We Were There Volume 4
Nanami and Yano run into difficulties when they try to physically consummate their relationship. Going to each other’s houses after school isn’t going to work out, so they decide to save up their money so they can go somewhere to be alone. Nana comes across a photo in Yamamoto’s book – a group picture that includes Yano. She doesn’t have time to replace the photo in Yamamoto’s book and later Yano finds the photo again in Nanami’s notebook. He returns the photo to Yamamoto and comments to Nanami “Only a lowlife would snoop around, don’t you think?”
Nanami senses the anger underneath Yano’s cheerful facade, and he’s enraged even more when Nanami gives Takeuchi a goofy cellphone strap as a joke birthday present. Nanami confronts him, and he says she can’t understand him because she’s never had someone betray her. They make up, spending time looking up at the night sky. Yano is desperately clinging on to their relationship and Nanami forgives him again and again. Yamamoto confronts Yano about the day Nana died by visiting him at his house when Nanami is there. Nanami is tired of all his secrets when he’s made her promise not to hide anything from him. As Nanami and Yano walk on the beach together, it is clear that he isn’t over Nana, and for all his efforts to throw himself into a relationship with Nanami he isn’t able to truly love her.
One of the things that I like about Nanami is even while she is exhibiting some remarkably co-dependent behavior, when things get really bad she does stand up for herself. She hasn’t really been in a relationship before and her first boyfriend is charming, popular, and comes with an incredible amount of unprocessed pain and trauma. Although she keeps asking herself if love is enough to make them happy, when confronted with Yano’s feelings that remain for Nana she decides she has to end things.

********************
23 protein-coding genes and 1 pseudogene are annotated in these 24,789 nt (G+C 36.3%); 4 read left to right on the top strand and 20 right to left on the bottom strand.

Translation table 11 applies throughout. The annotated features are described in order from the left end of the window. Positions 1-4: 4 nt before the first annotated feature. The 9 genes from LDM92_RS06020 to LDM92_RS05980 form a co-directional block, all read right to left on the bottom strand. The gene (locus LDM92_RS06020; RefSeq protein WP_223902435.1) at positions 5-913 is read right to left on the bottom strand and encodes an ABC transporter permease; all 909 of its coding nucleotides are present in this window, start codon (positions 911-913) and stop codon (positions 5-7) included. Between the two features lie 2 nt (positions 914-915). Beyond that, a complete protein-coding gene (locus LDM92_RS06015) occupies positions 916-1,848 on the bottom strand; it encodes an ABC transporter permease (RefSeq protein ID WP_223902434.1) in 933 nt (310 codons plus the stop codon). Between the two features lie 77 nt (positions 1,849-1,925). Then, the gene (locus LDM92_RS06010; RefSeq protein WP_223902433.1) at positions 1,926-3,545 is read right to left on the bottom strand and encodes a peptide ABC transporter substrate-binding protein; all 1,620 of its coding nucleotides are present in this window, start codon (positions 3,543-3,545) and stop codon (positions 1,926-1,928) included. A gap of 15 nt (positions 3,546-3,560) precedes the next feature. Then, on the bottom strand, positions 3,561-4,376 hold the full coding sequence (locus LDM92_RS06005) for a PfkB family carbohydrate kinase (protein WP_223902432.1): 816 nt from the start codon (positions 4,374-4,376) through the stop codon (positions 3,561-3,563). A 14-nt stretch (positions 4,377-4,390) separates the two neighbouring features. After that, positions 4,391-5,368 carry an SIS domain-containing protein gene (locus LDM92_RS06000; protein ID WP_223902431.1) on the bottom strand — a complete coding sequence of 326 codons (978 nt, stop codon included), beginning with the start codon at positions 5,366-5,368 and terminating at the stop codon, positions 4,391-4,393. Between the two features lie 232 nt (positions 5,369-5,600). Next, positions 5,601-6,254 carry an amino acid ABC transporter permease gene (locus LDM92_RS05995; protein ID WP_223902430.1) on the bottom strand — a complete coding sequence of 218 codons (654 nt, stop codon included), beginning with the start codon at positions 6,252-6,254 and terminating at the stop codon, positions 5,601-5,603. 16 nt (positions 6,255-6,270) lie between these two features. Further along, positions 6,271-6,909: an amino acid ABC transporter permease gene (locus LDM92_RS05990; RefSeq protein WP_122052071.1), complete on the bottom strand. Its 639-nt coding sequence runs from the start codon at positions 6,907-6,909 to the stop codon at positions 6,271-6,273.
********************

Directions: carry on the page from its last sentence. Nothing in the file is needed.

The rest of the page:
We Were There Volume 5
Breaking up with Yano isn’t so easy after all because everyone at school wants to know what the problem is. Nanami is hounded by questions. Takeuchi cheers her up by taking her to visit some puppies that he’s taken in after they were abandoned. Yano is badgered to going on a group date, but just sits there silently. When someone tries to delete a picture of Nanami from his cellphone, he reacts frantically by trying to get Takeuchi to send him the picture again. Takeuchi and Nanami begin to spend more time together, but Yano tells Nanami that he won’t accept that they’ve broken up. Everyone goes through the motions of preparing for the school festival.
One of the things I like about We Were There is the way the characters seem fully human, with their own quirks and emotional baggage. Too often, manga authors resort to stock character types, but Obata has really done the work in establishing each character’s unique personality. Even when We Were There seems it might be headed towards a stock plot, as Yano’s friend Takeuchi develops a crush on Nana, I was genuinely curious to see what would happen next.
There’s a certain amount of tension that the manga develops due to contrast between the adorable snub-nosed character designs and the anguish that the characters experience. I can’t help but compare We Were There to another another dramatic series, Sand Chronicles. Sand Chronicles seems to have a slightly more balanced story in terms of the range of emotions the reader experiences, with a few more light-hearted moments or pastoral interludes. Even when Yano and Nanami are seemingly happy, there’s still an underlying current of unease just because they are desperately trying to be happy together so much. No relationship can sustain that type of desperate effort. As a result, while I might consider Sand Chronicles to be a two hankie story, We Were There definitely requires four or five hankies. I think I’ll wait a bit more until more volumes are out, and lose myself in We Were There again whenever I feel like I need a healthy dose of drama and teen angst.